Crown: An Ode to the Fresh Cut

by Derrick Barnes

Other authorsGordon C. James (Illustrator)
Hardcover, 2017



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The barbershop is where the magic happens. Boys go in as lumps of clay and, with princely robes draped around their shoulders, a dab of cool shaving cream on their foreheads, and a slow, steady cut, they become royalty. That crisp yet subtle line makes boys sharper, more visible, more aware of every great thing that could happen to them when they look good: lesser grades turn into As; girls take notice; even a mother’s hug gets a little tighter. Everyone notices.

A fresh cut makes boys fly.

This rhythmic, read-aloud title is an unbridled celebration of the self-esteem, confidence, and swagger boys feel when they leave the barber’s chair—a tradition that places on their heads a figurative crown, beaming with jewels, that confirms their brilliance and worth and helps them not only love and accept themselves but also take a giant step toward caring how they present themselves to the world. The fresh cuts. That’s where it all begins.

Crown: An Ode to the Fresh Cut is a high-spirited, engaging salute to the beautiful, raw, assured humanity of black boys and how they see themselves when they approve of their reflections in the mirror.



Agate Bolden (2017), Edition: Sew, 32 pages


Celebrates the magnificent feeling that comes from walking out of a barber shop with newly-cut hair.

User reviews

LibraryThing member AbigailAdams26
A young African-American boy shares the experience of visiting the barber's shop in this beautifully-illustrated picture-book, highlighting the way that a fresh cut makes him feel. The sense of newness, the feelings of looking good, the way that his "crown" is perceived by those around him, all these are explored, as are the appearances of the older men who are also in the barber shop for a haircut...

A much-honored book - the ALA (American Library Association) recently announced that it was chosen as both a Caldecott and Newbery Honor Book, and it also received a Coretta Scott King honor in both the author and illustrator categories - Crown: An Ode to the Fresh Cut is the first picture-book I have seen that explores the importance of hair and hairy-style for African-American boys. Given that I have seen a number of such titles for African-American girls - the most recent being Sharee Miller's Princess Hair - that makes its appearance most welcome. The fact that it is also a celebration of the barber shop - a significant cultural institution for men and boys in the African-American community - also gives it significance. I really loved the artwork here, finding illustrator Gordon C. James' paintings absolutely beautiful. The first page, with its depiction of the boy and his insouciant smile, is a particular favorite. It's amazing to realize that this is the artist's picture-book debut! I found author Derrick Barnes' text appealing, and thought it had some structural qualities - the way each bit of text ends with a simple, declarative sentence that emphasizes a particularly significant and emotionally resonant point - that perhaps explain why it so impressed the awards committees this year. I don't know if I think it was impressive enough for a Newbery nod, but leaving that aside, this was a wonderful book, one I would recommend to those looking for stories about African-American boys, their hair and their sense of self.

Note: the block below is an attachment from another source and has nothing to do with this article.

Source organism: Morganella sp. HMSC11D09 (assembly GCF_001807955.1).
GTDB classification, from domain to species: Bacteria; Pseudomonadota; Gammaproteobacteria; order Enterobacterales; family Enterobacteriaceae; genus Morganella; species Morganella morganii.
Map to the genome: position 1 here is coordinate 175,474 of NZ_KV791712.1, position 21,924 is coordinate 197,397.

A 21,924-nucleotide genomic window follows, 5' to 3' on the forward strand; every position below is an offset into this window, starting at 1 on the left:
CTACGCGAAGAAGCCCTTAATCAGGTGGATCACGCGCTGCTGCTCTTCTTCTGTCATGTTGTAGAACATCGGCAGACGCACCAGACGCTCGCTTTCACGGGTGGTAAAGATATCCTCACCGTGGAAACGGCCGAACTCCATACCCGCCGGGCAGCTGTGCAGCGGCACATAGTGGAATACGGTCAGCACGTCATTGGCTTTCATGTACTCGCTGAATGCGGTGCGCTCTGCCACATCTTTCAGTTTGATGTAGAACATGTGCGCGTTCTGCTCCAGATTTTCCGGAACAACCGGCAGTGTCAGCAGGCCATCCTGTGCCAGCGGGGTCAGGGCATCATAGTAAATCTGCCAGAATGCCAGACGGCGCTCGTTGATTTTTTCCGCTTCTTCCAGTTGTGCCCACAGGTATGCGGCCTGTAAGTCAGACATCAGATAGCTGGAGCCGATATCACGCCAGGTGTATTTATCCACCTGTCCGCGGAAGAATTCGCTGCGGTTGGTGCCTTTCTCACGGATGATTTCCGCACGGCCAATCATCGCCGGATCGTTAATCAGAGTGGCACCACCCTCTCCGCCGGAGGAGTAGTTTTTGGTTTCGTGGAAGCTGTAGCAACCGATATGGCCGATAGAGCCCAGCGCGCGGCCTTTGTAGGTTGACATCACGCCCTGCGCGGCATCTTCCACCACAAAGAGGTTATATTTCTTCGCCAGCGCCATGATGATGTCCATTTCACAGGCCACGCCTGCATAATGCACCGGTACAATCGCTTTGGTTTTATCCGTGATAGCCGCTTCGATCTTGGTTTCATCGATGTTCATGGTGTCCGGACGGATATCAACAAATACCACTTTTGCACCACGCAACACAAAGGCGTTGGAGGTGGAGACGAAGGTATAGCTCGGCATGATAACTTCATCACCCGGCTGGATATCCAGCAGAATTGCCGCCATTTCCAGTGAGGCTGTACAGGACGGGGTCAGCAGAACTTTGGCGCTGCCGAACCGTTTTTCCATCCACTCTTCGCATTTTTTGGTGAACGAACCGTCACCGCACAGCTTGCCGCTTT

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LibraryThing member thornton37814
This book reminds me I'm getting old. The language is definitely 21st century and is certain to please young African American boys heading off for a haircut. The illustrations are boldly drawn.
LibraryThing member Jenica_Flores
A boy gets a haircut that is so good it makes everyone love him. When you have a nice fresh cut everything is going your way and if you look good you feel good. I would read this to students in 2nd through 5th grade. I would use this book to teach my students about having self-confidence.


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1572842245 / 9781572842243
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